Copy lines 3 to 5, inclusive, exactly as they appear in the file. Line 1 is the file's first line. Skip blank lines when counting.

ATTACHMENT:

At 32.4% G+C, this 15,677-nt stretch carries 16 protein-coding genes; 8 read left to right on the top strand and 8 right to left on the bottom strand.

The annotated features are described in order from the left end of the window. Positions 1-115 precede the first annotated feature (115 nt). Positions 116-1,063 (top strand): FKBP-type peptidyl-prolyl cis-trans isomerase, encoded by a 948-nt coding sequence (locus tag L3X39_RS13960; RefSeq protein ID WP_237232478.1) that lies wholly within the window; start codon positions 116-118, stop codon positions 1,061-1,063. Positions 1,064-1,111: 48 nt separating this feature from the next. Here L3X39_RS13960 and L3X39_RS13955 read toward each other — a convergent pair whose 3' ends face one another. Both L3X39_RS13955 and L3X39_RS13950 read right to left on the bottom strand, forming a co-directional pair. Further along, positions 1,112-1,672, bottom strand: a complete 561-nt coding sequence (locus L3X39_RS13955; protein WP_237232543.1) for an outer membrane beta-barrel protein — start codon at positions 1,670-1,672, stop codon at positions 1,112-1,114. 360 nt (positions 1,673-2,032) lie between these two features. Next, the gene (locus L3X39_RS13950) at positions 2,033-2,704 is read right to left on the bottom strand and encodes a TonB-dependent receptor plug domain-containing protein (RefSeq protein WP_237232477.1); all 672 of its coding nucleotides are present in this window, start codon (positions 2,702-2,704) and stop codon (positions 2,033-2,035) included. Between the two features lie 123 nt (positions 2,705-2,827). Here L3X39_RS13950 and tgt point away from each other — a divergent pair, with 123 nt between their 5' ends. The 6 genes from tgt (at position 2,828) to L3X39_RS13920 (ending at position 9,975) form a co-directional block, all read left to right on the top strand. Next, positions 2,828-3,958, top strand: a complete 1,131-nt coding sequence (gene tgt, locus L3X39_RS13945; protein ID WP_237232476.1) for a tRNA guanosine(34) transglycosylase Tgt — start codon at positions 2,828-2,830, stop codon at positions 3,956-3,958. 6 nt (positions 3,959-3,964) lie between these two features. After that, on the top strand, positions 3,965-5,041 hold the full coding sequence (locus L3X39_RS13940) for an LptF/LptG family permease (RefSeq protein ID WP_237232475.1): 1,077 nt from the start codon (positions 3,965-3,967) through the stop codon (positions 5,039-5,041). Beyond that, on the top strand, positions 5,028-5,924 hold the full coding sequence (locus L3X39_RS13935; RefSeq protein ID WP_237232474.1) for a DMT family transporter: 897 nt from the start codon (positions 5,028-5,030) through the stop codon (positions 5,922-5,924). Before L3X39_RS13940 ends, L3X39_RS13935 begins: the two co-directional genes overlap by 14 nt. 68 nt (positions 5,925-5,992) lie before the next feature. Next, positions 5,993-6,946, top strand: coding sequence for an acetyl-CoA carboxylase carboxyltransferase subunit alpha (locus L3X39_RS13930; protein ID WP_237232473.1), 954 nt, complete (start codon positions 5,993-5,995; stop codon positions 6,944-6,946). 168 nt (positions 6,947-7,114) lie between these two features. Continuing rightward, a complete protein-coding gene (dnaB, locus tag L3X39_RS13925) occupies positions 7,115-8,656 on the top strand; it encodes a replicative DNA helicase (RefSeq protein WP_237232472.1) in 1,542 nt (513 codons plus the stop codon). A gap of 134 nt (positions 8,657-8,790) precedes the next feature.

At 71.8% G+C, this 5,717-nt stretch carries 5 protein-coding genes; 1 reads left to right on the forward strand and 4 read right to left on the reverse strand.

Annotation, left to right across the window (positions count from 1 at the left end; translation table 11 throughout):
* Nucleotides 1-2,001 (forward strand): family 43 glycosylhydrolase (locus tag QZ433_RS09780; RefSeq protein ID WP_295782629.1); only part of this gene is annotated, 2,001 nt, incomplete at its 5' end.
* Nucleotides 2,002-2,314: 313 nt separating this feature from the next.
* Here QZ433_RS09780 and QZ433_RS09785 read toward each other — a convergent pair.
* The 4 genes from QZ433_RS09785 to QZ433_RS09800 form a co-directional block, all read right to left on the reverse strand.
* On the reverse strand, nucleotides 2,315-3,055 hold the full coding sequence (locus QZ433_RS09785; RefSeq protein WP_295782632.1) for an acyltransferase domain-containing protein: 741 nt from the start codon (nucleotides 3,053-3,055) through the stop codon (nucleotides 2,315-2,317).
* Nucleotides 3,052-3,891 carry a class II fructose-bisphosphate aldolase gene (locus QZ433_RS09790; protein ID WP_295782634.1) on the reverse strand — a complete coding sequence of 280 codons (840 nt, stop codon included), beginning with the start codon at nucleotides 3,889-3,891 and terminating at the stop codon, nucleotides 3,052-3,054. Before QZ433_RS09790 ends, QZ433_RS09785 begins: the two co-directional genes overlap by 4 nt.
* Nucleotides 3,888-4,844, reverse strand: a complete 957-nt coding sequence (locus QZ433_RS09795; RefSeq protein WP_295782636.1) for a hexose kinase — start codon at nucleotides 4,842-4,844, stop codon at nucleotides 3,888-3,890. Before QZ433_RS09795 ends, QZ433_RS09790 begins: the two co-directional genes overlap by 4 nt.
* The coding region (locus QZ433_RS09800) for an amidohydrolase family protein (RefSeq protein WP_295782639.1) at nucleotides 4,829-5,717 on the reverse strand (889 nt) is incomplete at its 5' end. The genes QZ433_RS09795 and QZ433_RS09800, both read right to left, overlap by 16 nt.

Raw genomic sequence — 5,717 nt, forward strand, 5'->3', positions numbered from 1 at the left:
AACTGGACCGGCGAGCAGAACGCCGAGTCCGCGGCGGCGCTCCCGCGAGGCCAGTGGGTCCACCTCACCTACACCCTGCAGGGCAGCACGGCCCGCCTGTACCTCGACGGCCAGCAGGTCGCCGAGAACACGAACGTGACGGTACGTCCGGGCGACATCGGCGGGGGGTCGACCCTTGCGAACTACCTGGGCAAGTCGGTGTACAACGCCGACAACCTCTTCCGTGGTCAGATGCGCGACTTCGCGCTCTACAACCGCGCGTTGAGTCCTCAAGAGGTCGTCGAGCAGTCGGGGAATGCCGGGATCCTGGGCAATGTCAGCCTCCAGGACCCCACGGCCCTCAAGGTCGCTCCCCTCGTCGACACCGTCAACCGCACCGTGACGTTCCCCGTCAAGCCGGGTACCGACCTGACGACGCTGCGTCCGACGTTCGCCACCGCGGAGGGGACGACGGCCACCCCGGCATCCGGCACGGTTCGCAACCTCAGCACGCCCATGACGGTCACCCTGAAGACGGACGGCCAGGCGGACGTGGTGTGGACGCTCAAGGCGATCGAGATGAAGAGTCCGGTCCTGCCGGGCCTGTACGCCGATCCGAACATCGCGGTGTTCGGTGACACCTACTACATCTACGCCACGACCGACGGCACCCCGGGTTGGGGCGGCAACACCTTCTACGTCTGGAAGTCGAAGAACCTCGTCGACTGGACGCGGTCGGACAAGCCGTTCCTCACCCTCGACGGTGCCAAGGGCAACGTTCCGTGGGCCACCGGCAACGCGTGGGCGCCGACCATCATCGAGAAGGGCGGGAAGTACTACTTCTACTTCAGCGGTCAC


At 71.8% G+C, this 5,717-nt stretch carries 5 protein-coding genes; 1 reads left to right on the forward strand and 4 read right to left on the reverse strand.

Annotation, left to right across the window (positions count from 1 at the left end; translation table 11 throughout):
* Nucleotides 1-2,001 (forward strand): family 43 glycosylhydrolase (locus tag QZ433_RS09780; RefSeq protein ID WP_295782629.1); only part of this gene is annotated, 2,001 nt, incomplete at its 5' end.